Academy Suggests AHRQ Survey of Consumer Satisfaction Include Referral Question

June 13, 2019

1600 Research Blvd.
RB 1186S
Rockville, MD 20850

Re: Consumer Assessment of Healthcare Providers and Systems Health Plan Survey 5.0 (Docket Number 2019-09855)

Dear Sir or Madam:

The Academy of Nutrition and Dietetics (the "Academy") appreciates the opportunity to submit these comments to the Agency for Healthcare Research and Quality's May 14, 2019 request for information, "Consumer Assessment of Healthcare Providers and Systems Health Plan Survey 5.0." Representing more than 104,000 registered dietitian nutritionists (RDNs),1 nutrition and dietetic technicians, registered (NDTRs), and advanced-degree nutritionists, the Academy is the largest association of food and nutrition professionals in the world and is committed to a vision of the world where all people thrive through the transformative power of food and nutrition and related support systems. Every day we work with Americans in all walks of life — from prenatal care through end of life care — providing a variety of nutrition care services, including outpatient and ambulatory care.

The Academy strongly supports the efforts of AHRQ to conduct surveys to "assess patients' experiences with health care providers … and with health plans." Health plan coverage and limits determine to a large degree access to care for the lifestyle-related chronic diseases adversely affecting most Americans. Thus, we suggest that the survey measure whether and to what degree health plans ensure access to specialists who can help patients reduce disease risk factors and progression.

Research confirms that nutrition-related conditions represent at least 25% of the need for primary care visits, yet physicians may not be providing nutrition services for several reasons, including limitations on nutrition resources, counseling skills, available time, and reimbursement.2 Data on demand for nutrition services are not clear, but the prevalence of overweight (including obesity) in excess of 71%3 and the fact that Americans take an average of 11.5 medications annually,4 support the need for increased access to and delivery of quality nutrition care services that can improve weight status, health status, and reduce use of pharmaceuticals for certain nutrition-related disease states and conditions.

While much of primary health care for chronic conditions is reliant on pharmacotherapy, medical nutrition therapy has been shown to be highly effective in reducing costs while improving outcomes for patients with obesity, diabetes, and lipid disorders.5 Reducing medication usage also enhances the potential to reduce the over-80 million adverse events experienced annually by patients using prescriptions.6 It is also estimated that 128,000 hospitalized patients die annually due to properly-prescribed medications.7 Thus, pharmaceutical-related mortality could constitute the sixth leading cause of death in the United States.8 Accordingly, patient outcomes are most likely to be optimized by redirecting patient care for nutrition-related conditions toward nutrition services, as clinically appropriate.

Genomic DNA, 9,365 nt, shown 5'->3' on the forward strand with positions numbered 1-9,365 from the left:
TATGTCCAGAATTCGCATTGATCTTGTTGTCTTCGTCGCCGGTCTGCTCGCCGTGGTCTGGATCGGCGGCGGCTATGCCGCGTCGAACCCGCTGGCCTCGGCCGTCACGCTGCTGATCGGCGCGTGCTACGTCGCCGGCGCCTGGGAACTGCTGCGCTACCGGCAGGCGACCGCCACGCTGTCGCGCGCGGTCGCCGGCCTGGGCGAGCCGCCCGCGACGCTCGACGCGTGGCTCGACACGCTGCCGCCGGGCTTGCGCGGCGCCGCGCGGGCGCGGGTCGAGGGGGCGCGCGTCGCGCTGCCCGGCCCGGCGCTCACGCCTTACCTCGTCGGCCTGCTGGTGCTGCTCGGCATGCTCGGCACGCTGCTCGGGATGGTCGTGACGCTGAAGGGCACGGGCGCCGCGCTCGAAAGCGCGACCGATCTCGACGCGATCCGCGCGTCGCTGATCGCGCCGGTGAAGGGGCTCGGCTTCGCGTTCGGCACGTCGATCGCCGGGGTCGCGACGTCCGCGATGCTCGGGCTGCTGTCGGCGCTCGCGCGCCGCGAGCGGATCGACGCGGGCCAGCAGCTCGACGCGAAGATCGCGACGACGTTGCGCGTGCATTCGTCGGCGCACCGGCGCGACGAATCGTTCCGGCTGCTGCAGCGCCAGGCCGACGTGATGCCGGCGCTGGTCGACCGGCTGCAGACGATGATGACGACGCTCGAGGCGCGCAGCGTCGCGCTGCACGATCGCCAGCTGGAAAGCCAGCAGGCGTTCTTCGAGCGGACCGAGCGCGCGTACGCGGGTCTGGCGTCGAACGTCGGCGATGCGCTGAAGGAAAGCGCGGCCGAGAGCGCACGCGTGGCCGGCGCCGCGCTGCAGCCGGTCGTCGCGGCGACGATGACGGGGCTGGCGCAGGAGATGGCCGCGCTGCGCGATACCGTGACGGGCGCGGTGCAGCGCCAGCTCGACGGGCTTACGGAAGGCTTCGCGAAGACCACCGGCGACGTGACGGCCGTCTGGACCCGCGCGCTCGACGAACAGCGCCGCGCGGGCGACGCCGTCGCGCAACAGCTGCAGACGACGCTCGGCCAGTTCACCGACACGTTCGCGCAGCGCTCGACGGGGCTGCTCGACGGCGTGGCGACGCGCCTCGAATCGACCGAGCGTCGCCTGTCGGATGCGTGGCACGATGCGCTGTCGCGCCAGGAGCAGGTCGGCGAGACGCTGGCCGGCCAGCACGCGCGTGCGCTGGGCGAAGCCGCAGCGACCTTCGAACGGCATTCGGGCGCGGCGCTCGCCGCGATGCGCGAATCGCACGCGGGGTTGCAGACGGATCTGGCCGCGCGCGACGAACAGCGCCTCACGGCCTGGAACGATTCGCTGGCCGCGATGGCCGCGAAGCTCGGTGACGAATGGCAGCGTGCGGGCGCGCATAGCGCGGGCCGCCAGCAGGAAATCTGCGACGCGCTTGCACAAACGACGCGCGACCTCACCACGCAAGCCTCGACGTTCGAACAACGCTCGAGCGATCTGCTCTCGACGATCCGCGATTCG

Therefore, the Academy recommends that the CAHPS 5.0 survey include the following question: Was the respondent referred to a specialist or provided other resources for treatment of one or more chronic diseases that would benefit from a nutrition intervention?

The Academy appreciates the opportunity to comment on the "Consumer Assessment of Healthcare Providers and Systems Health Plan Survey 5.0" docket. Please contact either Jeanne Blankenship at 312/899-1730 or by email at or Mark Rifkin at 202/775-8277, ext. 6011 or by email at with any questions or requests for additional information.

Jeanne Blankenship, MS, RDN
Vice President
Policy Initiatives and Advocacy
Academy of Nutrition and Dietetics

Mark E. Rifkin, MS, RD, LDN
Consumer Protection and Regulation
Academy of Nutrition and Dietetics

1 The Academy approved the optional use of the credential "registered dietitian nutritionist (RDN)" by "registered dietitians (RDs)" to more accurately convey who they are and what they do as the nation's food and nutrition experts. The RD and RDN credentials have identical meanings and legal trademark definitions.

2 Kolasa KM, Rickett K. Barriers to providing nutrition counseling cited by physicians: a survey of primary care practitioners. Nutr Clin Pract. 2010 Oct;25(5):502-9.

3 "Obesity and Overweight." CDC National Center for Health Statistics.

4 "Retail Prescription Drugs Filled at Pharmacies per Capita." Henry J. Kaiser Family Foundation.

5 Academy of Nutrition and Dietetics Evidence Analysis Library (EAL). "What is the evidence to support the cost-effectiveness, cost benefit, or economic savings of outpatient MNT services provided by an RD?" Accessed July 12, 2018.

6 Light DW, Lexchin J, Darrow JJ. Institutional Corruption of Pharmaceuticals and the Myth of Safe and Effective Drugs. Journal of Law, Medicine and Ethics, 2013, Vol. 14, No. 3: 590-610.

7 Ibid

8 Murphy, SL, Xu, J, Kochanek KD, Curtin SC, Arias E. Deaths: Final Data for 2015. National Vital Statistics Reports. Volume 66, Number 6, November 27, 2017, Table B. Accessed July 12, 2018.